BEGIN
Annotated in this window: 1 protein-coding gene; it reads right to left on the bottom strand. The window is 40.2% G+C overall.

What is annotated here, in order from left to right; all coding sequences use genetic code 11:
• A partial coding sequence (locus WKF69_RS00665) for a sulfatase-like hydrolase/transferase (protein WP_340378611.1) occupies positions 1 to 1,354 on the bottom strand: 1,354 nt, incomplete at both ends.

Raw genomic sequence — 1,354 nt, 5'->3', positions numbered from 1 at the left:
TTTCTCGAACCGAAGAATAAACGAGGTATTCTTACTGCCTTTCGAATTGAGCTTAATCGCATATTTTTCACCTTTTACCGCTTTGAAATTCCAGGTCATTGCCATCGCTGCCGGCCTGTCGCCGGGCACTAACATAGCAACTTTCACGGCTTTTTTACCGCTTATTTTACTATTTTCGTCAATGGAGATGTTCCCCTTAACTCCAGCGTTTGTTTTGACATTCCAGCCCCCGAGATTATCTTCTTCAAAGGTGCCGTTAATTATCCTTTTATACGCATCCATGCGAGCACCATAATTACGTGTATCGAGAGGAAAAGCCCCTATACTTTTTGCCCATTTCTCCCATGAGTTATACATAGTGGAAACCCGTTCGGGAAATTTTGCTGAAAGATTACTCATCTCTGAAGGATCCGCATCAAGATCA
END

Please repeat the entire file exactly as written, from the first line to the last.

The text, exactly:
Annotated in this window: 1 protein-coding gene; it reads right to left on the bottom strand. The window is 40.2% G+C overall.

What is annotated here, in order from left to right; all coding sequences use genetic code 11:
• A partial coding sequence (locus WKF69_RS00665) for a sulfatase-like hydrolase/transferase (protein WP_340378611.1) occupies positions 1 to 1,354 on the bottom strand: 1,354 nt, incomplete at both ends.

Raw genomic sequence — 1,354 nt, 5'->3', positions numbered from 1 at the left:
TTTCTCGAACCGAAGAATAAACGAGGTATTCTTACTGCCTTTCGAATTGAGCTTAATCGCATATTTTTCACCTTTTACCGCTTTGAAATTCCAGGTCATTGCCATCGCTGCCGGCCTGTCGCCGGGCACTAACATAGCAACTTTCACGGCTTTTTTACCGCTTATTTTACTATTTTCGTCAATGGAGATGTTCCCCTTAACTCCAGCGTTTGTTTTGACATTCCAGCCCCCGAGATTATCTTCTTCAAAGGTGCCGTTAATTATCCTTTTATACGCATCCATGCGAGCACCATAATTACGTGTATCGAGAGGAAAAGCCCCTATACTTTTTGCCCATTTCTCCCATGAGTTATACATAGTGGAAACCCGTTCGGGAAATTTTGCTGAAAGATTACTCATCTCTGAAGGATCCGCATCAAGATCA